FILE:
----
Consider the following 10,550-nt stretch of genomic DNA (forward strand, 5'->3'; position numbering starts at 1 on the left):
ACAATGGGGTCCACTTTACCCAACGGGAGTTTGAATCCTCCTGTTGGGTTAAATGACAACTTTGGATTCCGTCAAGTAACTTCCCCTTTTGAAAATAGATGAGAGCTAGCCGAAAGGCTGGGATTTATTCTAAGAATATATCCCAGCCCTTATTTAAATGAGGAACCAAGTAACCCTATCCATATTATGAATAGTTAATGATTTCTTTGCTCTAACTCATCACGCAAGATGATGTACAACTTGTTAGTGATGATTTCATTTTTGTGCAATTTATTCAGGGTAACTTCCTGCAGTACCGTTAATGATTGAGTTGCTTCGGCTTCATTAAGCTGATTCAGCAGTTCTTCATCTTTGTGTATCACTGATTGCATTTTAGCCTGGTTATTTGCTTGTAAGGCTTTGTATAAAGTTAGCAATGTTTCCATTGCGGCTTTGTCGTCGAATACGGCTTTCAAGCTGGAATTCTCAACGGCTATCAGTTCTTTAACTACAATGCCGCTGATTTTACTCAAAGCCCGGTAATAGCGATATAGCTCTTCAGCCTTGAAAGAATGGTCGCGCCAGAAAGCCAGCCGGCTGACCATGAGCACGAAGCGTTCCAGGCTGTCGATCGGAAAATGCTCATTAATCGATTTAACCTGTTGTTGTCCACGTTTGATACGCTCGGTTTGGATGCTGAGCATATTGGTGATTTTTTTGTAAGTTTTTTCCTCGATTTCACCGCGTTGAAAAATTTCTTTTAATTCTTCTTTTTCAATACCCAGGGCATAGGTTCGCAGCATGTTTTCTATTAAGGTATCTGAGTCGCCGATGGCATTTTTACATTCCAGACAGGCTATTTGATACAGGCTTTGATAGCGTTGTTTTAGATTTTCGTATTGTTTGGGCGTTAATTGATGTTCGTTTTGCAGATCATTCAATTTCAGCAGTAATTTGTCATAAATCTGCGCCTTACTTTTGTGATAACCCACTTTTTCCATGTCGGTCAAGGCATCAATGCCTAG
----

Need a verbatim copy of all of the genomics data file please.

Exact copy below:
Consider the following 10,550-nt stretch of genomic DNA (forward strand, 5'->3'; position numbering starts at 1 on the left):
ACAATGGGGTCCACTTTACCCAACGGGAGTTTGAATCCTCCTGTTGGGTTAAATGACAACTTTGGATTCCGTCAAGTAACTTCCCCTTTTGAAAATAGATGAGAGCTAGCCGAAAGGCTGGGATTTATTCTAAGAATATATCCCAGCCCTTATTTAAATGAGGAACCAAGTAACCCTATCCATATTATGAATAGTTAATGATTTCTTTGCTCTAACTCATCACGCAAGATGATGTACAACTTGTTAGTGATGATTTCATTTTTGTGCAATTTATTCAGGGTAACTTCCTGCAGTACCGTTAATGATTGAGTTGCTTCGGCTTCATTAAGCTGATTCAGCAGTTCTTCATCTTTGTGTATCACTGATTGCATTTTAGCCTGGTTATTTGCTTGTAAGGCTTTGTATAAAGTTAGCAATGTTTCCATTGCGGCTTTGTCGTCGAATACGGCTTTCAAGCTGGAATTCTCAACGGCTATCAGTTCTTTAACTACAATGCCGCTGATTTTACTCAAAGCCCGGTAATAGCGATATAGCTCTTCAGCCTTGAAAGAATGGTCGCGCCAGAAAGCCAGCCGGCTGACCATGAGCACGAAGCGTTCCAGGCTGTCGATCGGAAAATGCTCATTAATCGATTTAACCTGTTGTTGTCCACGTTTGATACGCTCGGTTTGGATGCTGAGCATATTGGTGATTTTTTTGTAAGTTTTTTCCTCGATTTCACCGCGTTGAAAAATTTCTTTTAATTCTTCTTTTTCAATACCCAGGGCATAGGTTCGCAGCATGTTTTCTATTAAGGTATCTGAGTCGCCGATGGCATTTTTACATTCCAGACAGGCTATTTGATACAGGCTTTGATAGCGTTGTTTTAGATTTTCGTATTGTTTGGGCGTTAATTGATGTTCGTTTTGCAGATCATTCAATTTCAGCAGTAATTTGTCATAAATCTGCGCCTTACTTTTGTGATAACCCACTTTTTCCATGTCGGTCAAGGCATCAATGCCTAG